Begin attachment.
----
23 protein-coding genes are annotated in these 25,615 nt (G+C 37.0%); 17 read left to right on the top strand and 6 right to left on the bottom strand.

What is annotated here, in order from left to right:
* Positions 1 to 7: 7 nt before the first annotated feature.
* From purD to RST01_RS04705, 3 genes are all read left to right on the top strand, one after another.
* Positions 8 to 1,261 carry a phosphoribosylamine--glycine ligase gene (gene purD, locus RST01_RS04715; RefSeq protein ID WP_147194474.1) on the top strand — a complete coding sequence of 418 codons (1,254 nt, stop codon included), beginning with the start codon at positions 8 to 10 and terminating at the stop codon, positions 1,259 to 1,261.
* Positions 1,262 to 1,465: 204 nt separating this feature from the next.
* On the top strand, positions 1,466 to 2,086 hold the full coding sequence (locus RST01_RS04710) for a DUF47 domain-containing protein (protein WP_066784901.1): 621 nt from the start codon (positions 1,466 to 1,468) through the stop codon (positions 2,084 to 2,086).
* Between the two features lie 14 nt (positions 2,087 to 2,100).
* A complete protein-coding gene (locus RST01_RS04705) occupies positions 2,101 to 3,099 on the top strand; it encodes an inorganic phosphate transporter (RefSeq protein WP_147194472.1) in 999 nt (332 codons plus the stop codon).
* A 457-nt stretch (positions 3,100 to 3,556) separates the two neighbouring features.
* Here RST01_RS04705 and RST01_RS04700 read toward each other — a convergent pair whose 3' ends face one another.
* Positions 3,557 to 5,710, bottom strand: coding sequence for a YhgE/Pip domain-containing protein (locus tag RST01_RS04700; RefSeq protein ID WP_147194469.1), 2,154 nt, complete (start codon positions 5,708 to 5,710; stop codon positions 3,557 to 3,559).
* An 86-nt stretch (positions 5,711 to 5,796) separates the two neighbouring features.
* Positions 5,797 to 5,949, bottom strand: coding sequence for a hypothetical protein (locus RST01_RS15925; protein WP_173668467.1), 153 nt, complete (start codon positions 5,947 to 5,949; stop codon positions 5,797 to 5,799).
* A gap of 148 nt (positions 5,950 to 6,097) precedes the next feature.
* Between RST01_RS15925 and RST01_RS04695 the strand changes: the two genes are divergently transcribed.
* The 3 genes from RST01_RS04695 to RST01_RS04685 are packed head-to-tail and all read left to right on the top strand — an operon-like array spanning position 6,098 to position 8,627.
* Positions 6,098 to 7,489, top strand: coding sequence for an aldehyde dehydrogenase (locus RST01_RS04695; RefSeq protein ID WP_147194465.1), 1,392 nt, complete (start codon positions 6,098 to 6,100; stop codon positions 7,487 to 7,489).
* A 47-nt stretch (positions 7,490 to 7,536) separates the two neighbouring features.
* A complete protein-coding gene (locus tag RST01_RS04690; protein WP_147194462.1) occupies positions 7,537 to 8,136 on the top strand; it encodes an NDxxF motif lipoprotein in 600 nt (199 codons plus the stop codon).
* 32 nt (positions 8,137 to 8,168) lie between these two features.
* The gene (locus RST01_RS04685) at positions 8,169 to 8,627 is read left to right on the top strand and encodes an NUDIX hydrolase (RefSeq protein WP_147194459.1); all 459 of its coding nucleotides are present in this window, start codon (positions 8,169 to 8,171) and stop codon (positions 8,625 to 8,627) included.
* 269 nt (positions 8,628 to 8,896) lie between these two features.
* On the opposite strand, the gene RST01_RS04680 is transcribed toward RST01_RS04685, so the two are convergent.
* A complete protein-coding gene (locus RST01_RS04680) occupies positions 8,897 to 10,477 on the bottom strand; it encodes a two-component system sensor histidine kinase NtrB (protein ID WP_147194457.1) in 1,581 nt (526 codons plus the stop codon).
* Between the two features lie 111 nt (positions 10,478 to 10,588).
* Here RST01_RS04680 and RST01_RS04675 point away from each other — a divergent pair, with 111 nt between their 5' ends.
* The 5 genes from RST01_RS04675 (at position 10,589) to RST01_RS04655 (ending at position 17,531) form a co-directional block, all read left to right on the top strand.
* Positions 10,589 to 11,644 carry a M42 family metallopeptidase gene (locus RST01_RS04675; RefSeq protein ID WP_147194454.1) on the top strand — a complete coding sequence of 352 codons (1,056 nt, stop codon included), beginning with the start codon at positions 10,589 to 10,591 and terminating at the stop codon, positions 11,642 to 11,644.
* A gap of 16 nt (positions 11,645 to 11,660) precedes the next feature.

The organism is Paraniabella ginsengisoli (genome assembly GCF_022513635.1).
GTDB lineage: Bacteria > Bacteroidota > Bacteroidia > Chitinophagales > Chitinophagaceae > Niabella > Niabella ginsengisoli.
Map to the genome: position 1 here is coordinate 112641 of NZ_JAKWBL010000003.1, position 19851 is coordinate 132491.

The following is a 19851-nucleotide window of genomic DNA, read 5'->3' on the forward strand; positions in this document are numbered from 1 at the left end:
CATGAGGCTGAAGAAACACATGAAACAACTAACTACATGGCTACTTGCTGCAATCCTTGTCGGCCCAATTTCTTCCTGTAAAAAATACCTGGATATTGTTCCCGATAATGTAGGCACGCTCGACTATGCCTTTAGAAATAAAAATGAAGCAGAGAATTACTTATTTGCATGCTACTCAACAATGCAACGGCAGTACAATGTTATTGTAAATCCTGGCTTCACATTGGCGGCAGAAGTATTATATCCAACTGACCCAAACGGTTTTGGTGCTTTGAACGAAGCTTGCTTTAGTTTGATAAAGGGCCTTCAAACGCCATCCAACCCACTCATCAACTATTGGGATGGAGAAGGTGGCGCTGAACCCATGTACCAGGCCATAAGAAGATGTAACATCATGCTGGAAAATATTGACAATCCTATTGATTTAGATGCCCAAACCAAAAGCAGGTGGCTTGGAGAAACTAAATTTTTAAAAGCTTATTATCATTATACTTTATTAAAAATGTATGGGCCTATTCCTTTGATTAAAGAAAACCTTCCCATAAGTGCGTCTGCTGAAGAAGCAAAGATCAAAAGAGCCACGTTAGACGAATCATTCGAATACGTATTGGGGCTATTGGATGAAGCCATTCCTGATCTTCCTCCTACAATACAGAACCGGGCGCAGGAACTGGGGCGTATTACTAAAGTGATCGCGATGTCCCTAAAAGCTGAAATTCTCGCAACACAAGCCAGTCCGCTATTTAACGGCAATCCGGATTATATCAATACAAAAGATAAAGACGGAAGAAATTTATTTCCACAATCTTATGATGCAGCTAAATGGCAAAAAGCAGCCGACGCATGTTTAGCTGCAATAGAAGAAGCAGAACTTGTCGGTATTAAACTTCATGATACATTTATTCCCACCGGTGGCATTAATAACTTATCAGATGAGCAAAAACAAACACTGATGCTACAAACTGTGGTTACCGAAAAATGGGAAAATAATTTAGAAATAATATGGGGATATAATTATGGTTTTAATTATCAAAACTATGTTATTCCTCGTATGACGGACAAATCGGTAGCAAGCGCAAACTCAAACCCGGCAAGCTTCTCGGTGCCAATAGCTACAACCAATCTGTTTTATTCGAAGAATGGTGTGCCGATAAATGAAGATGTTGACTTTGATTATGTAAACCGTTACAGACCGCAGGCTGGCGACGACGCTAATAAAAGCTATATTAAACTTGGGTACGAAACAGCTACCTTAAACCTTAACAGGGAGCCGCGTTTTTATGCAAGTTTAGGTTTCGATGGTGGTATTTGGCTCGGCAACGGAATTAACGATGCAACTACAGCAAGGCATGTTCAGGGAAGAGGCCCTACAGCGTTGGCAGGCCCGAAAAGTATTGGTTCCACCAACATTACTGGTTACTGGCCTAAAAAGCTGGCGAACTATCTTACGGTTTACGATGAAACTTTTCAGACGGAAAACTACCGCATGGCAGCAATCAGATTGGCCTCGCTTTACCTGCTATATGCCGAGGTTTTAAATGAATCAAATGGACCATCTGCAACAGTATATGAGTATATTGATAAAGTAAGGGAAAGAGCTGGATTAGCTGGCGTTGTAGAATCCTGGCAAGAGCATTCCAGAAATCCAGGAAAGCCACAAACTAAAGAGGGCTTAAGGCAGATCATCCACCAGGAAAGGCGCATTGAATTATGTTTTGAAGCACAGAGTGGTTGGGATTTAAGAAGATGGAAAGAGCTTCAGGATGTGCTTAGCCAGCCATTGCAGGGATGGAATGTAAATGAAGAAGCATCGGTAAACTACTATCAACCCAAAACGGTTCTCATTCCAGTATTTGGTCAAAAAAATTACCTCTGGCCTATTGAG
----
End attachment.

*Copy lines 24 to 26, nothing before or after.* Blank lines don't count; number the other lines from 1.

* On the opposite strand, the gene RST01_RS04680 is transcribed toward RST01_RS04685, so the two are convergent.
* A complete protein-coding gene (locus RST01_RS04680) occupies positions 8,897 to 10,477 on the bottom strand; it encodes a two-component system sensor histidine kinase NtrB (protein ID WP_147194457.1) in 1,581 nt (526 codons plus the stop codon).
* Between the two features lie 111 nt (positions 10,478 to 10,588).